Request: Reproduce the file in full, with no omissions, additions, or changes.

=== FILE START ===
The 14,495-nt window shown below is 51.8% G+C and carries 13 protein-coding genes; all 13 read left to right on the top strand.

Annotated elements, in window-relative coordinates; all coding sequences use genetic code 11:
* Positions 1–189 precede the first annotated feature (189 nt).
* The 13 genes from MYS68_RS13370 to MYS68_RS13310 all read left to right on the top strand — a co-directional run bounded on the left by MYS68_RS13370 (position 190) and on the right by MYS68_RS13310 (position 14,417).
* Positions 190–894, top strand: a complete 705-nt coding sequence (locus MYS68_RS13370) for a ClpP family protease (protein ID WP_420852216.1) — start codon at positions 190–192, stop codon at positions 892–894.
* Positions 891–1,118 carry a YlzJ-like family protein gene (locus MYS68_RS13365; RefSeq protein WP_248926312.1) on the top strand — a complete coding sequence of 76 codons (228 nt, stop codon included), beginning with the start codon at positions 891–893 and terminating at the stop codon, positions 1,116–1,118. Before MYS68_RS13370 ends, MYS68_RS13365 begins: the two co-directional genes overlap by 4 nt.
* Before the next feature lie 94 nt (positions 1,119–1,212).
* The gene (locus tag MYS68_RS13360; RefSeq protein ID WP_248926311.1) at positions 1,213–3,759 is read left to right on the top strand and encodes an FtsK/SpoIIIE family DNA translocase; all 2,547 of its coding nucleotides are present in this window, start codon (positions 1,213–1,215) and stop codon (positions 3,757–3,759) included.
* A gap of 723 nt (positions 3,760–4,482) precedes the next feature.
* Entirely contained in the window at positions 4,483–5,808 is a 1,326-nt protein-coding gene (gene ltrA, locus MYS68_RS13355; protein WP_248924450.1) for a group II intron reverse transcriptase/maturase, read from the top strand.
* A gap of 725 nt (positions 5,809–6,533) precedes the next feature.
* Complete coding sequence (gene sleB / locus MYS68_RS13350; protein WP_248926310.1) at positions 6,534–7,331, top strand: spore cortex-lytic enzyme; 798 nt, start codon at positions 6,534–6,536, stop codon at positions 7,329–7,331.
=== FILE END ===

The 14,495-nt window shown below is 51.8% G+C and carries 13 protein-coding genes; all 13 read left to right on the top strand.

Annotated elements, in window-relative coordinates; all coding sequences use genetic code 11:
* Positions 1–189 precede the first annotated feature (189 nt).
* The 13 genes from MYS68_RS13370 to MYS68_RS13310 all read left to right on the top strand — a co-directional run bounded on the left by MYS68_RS13370 (position 190) and on the right by MYS68_RS13310 (position 14,417).
* Positions 190–894, top strand: a complete 705-nt coding sequence (locus MYS68_RS13370) for a ClpP family protease (protein ID WP_420852216.1) — start codon at positions 190–192, stop codon at positions 892–894.
* Positions 891–1,118 carry a YlzJ-like family protein gene (locus MYS68_RS13365; RefSeq protein WP_248926312.1) on the top strand — a complete coding sequence of 76 codons (228 nt, stop codon included), beginning with the start codon at positions 891–893 and terminating at the stop codon, positions 1,116–1,118. Before MYS68_RS13370 ends, MYS68_RS13365 begins: the two co-directional genes overlap by 4 nt.
* Before the next feature lie 94 nt (positions 1,119–1,212).
* The gene (locus tag MYS68_RS13360; RefSeq protein ID WP_248926311.1) at positions 1,213–3,759 is read left to right on the top strand and encodes an FtsK/SpoIIIE family DNA translocase; all 2,547 of its coding nucleotides are present in this window, start codon (positions 1,213–1,215) and stop codon (positions 3,757–3,759) included.
* A gap of 723 nt (positions 3,760–4,482) precedes the next feature.
* Entirely contained in the window at positions 4,483–5,808 is a 1,326-nt protein-coding gene (gene ltrA, locus MYS68_RS13355; protein WP_248924450.1) for a group II intron reverse transcriptase/maturase, read from the top strand.
* A gap of 725 nt (positions 5,809–6,533) precedes the next feature.
* Complete coding sequence (gene sleB / locus MYS68_RS13350; protein WP_248926310.1) at positions 6,534–7,331, top strand: spore cortex-lytic enzyme; 798 nt, start codon at positions 6,534–6,536, stop codon at positions 7,329–7,331.